6. Lastly, and this is really difficult, it would be great to find ways to permit clips from the show intermixed with the YouTube videos. For very good reasons this is rare. Often the network promoting the show doesn’t have the rights to use the content in promotion. The benefit, however, is you can give people a contextual teaser of the show’s actual content… as I did with “Fringe is Scary.” These clips were approved by the producer (JJ Abrams’ Bad Robot) for use with media, and I even snuck in some very tiny snippets beyond those in the media library.
IF I HAD A TIME MACHINE hosts tweets and videos related to the campaign

I’m sure it was not part of the campaign that Elisabeth Sladen died this week (she’s the British actress who played intrepid investigative journalist Sarah Jane Smith throughout the classic BBC series’ 30-year run). But only one Guy calls those shots, and he’s not much of a marketer (thank God).

“Viral Video is Dead” Echos in Canada & Beyond

Nalts speaking in Toronto

If there’s one thing more fun than speaking to hundreds of marketers before a giant video of yourself like a “Rolling Stones” concert, it’s to read Twitter “tweets” after you speak.

By searching #mweek and @nalts after my talk on Wednesday, I learned what “stuck” with the Toronto “Canadian Marketing Association” audience. Canadians are nice, and apparently quite addicted to Twitter. They surprised me by almost making me sound intelligent in the quotes they shared.

Here are two of the things people most RT’d (aka retweeted, which here means posting on Twitter or sharing someone else’s Twitter post).

  • Viral is dead.
  • An impression isn’t an impression unless it makes one (see TechVibes coverage).

Marketing Magazine led with this article titled “Marketing Week Begins with ‘Viral is Dead’ Declaration.” IT Business was struck that a “viral is dead” statement woud come from “a person who owes his fame and fortune to tons of viewers on YouTube.” Then there’s the Canadian Star, which captured one of the most important points I hoped to make:

But advertisers don’t have to spend millions making YouTube videos, like the Evian Roller Babies, in hopes they go viral, Nalty said. The ad features digitally animated babies rollerskating to rock music. Instead, they can use existing YouTube stars, like Fred Figglehorn, the teenager with the annoying high-pitched voice and the online following bigger than Oprah’s TV audience, Nalty said. Fred makes a six-figure income from advertisers on his YouTube posts, Nalty said.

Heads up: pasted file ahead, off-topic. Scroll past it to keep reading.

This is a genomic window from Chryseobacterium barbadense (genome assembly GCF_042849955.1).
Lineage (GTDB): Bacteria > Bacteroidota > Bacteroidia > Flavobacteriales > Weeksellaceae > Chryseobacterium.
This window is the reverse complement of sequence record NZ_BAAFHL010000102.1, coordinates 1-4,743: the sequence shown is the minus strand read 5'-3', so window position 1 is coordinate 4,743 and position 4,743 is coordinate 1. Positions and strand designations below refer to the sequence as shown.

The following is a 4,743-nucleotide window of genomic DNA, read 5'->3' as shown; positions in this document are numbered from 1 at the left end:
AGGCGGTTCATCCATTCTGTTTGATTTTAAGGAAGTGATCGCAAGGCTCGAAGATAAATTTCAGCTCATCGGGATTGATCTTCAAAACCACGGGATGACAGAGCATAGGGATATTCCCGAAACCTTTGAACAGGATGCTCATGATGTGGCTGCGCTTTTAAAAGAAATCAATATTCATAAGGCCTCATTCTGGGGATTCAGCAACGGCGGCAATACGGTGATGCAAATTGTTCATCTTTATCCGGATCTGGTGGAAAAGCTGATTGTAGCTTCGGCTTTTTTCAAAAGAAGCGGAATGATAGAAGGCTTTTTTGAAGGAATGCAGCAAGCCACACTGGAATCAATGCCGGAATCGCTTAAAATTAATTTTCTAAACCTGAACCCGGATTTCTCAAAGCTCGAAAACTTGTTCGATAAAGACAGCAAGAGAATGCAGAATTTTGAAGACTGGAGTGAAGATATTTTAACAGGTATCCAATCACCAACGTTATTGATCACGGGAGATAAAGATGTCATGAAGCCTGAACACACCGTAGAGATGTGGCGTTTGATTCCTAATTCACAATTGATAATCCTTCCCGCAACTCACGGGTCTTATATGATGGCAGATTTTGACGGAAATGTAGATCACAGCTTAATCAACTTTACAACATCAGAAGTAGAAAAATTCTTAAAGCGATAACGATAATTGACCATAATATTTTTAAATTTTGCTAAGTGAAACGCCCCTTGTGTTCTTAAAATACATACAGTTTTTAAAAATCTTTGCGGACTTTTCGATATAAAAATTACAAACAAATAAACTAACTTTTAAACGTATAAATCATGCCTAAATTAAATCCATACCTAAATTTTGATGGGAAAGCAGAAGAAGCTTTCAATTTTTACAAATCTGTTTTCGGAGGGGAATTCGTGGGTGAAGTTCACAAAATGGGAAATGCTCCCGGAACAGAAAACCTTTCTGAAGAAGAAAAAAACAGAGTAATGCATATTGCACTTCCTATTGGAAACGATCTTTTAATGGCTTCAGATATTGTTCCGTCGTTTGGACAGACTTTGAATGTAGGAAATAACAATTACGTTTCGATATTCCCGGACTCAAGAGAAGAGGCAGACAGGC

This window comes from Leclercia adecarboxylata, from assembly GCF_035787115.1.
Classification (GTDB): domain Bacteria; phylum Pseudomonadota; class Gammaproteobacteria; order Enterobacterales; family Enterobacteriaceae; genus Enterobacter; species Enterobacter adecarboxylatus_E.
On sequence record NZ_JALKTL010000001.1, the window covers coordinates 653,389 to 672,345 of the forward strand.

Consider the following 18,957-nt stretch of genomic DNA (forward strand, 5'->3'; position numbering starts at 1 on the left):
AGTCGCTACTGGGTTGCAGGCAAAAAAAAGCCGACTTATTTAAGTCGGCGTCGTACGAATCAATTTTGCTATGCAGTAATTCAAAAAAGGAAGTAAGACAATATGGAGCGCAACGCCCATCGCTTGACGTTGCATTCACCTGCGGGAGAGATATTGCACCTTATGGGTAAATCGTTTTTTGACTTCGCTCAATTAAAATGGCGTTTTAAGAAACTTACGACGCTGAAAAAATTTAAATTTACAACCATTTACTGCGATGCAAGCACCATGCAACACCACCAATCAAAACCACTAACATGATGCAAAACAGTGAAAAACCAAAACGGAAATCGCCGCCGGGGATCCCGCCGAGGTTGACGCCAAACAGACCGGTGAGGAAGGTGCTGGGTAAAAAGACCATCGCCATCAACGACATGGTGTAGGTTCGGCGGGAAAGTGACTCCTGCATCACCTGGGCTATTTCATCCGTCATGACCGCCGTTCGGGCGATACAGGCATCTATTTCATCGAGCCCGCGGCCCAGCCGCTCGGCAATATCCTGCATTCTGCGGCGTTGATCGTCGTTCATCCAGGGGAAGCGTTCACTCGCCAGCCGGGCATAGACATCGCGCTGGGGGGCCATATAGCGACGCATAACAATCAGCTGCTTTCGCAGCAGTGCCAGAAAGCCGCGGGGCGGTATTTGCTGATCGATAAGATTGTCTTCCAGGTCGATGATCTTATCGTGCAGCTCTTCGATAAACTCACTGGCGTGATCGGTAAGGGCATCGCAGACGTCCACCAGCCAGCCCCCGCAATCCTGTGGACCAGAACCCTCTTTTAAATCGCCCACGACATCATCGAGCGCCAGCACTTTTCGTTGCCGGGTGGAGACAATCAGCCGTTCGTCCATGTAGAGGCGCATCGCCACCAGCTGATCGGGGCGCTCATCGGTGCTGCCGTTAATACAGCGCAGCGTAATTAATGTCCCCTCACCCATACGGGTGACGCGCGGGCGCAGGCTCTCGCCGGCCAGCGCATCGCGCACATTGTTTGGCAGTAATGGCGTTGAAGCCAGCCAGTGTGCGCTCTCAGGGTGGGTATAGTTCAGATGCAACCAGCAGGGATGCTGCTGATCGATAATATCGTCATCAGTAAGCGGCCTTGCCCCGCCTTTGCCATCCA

Certainly there’s a robust future of incredible clips that will gain “viral” fame. But my point was that marketers should not waste time and money investing in clips with hope that they go “viral.” It’s rare for a commercial clip to be shared wildly, although Evian’s babies is a recent exception.

Instead, I encourage marketers to chose the more efficient and guaranteed approach of partnering with online-video weblebrities. These individuals have large, recurring audiences and fans. So their sponsored videos are far more likely to travel the web and be seen by millions. I showed the Hitviews case study on Fox Broadcasting as proof. Two of my Fox videos alone have surpassed 1 million views each, which was half the targeted views of the campaign (for “Fringe” and “Lie to Me”).

I was encouraged to speak with a number of creative directors (or former creator directors) that seemed excited about the prospects. I had feared that they’d feel threatened by an online-video “weblebrity” creating videos that aren’t as easy to control. But they seemed to appreciate the idea of giving a popular creator a creative brief, and some room to tailor the message to his/her audience and style.

Here’s the deck, though most won’t make sense without context. Steal away. Spread the word.

But remember two things above all. US/Canada border guards require passports, and don’t care to be videotaped even if it’s on a Hello Kitty Flipcam. Trust me on those.

New Intro to Simpsons

It’s the new opening to The Simpsons, and it’s spreading like wildfire according to Viral Video Chart. And if you’re a Simpsons fan, you can get lots of DVDs at your local Circuit City for 40% off. I passed on them, because I can’t watch the show in my house without the kids gathering. 

What do you think? Too similar to the original? Do you love the original too much to accept a change?

Maybe Online Video Isn’t Just Staging Area for Wanna-Be Media Stars?

Michael Buckley: Media WhoreI found this quote interesting, as Liz Stowasky of the “Point Click and Go” show on Fox.com interviewed Michael Buckley (see video) from the WhatTheBuckShow. Stowasky asked Buckley about his plans for the future:

“It’s so funny because whenever I do interviews they always seem disappointed when I kinda say I’m happy where I’m at. They definitely want to hear ‘oh, I am aspiring to much more.'” … Sure if E called and wanted to give me a half-hour show… that would be great. My biggest fear is they’re going to censor me… and they’re going to be ‘don’t say this or do say this, or take it down a notch or don’t be so gay or whatever.”

Hmmm. Downsides to “crossing over.” Someone telling us not to be so gay.

One thing we sometimes forget is the tremendous creative freedom we have as online-video creators. No studios to please. No sponsors to patronize (unless we choose). No script review or censorship. Just us and our audiences.

I suspect that Will Ferrell’s motivation for FunnyOrDie was about having that freedom, and not on getting rich via the web. After all, Ferrell already has enough money to buy Buckley and make him his $4,000-a-date Spitzer gimp.

Speaking of Spitzer, how come nobody’s done a “Spitzer throws puppy from a cliff” video yet?